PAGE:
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Prime Minister Jacinda Ardern’s prerecorded speech marking the historic 1840 Treaty of Waitangi between Māori chiefs and the colonial government made from the treaty grounds. Video: RNZ News

RNZ News

Prime Minister Jacinda Ardern has used her Waitangi Day speech to call for New Zealand’s people to come together and overcome the challenges facing the country today and into the future.

A pre-recorded speech from Ardern has been broadcast as part of today’s Waitangi Day commemorations.

Because of the pandemic, the Waitangi Trust shifted the focus for this year’s Waitangi Day commemorations from the typical in-person ceremony at the treaty grounds north of Paihia to a virtual experience via broadcasts and online.

Ardern said it was important to take time and reflect on Waitangi Day and think about how to improve outcomes for Māori and all New Zealanders.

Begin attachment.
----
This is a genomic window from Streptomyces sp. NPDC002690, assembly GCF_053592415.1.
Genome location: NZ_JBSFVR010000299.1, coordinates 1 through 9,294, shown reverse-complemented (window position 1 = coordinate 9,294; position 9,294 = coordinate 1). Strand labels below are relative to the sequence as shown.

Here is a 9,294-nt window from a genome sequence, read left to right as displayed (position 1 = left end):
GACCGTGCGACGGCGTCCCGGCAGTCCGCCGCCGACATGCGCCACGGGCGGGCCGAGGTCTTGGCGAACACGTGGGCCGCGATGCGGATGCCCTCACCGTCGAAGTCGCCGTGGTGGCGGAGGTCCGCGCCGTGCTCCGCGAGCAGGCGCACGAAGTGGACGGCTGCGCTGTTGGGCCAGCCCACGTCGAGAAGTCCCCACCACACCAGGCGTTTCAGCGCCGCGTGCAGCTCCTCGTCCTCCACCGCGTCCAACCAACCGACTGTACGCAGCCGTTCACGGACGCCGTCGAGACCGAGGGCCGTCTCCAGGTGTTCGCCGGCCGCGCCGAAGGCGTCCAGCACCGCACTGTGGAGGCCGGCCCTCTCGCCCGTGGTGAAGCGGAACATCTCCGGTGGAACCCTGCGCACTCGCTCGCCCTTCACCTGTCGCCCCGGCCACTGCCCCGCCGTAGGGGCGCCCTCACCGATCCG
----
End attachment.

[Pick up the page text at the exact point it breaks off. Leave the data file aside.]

She said across Aotearoa there were stories of arrival, settlement, conflict, unity, hope and hardship and acknowledging the stories was crucial to people’s connection to each other.

“Today, we mark the signing of Te Tiriti o Waitangi and our ancestors who signed this document, we mark their journey, and continue to make our own, one that defines our nation — a nation we can all be proud of.

“Togetherness is something we have shown throughout the last few years, I know it hasn’t been easy. There were many clouds and at times they seemed so dark that the sun could not shine through, but together we have, and we continue to overcome.”

Proud of NZ history teaching
Ardern said she was proud that this year schools would have the resources to teach New Zealand history and the country would celebrate the first Matariki public holiday.

Ardern said she would return to Waitangi in person, but for now she had to address people from Parliament in Wellington.

Prime Minister Jacinda Ardern and Governor-General Dame Cindy Kiro travelled to Waitangi to pre-record speeches last month.

It was on the flight from Kerikeri to Auckland that they became close contacts of a positive covid-19 case, but subsequently they both tested negative for the virus.

This article is republished under a community partnership agreement with RNZ.

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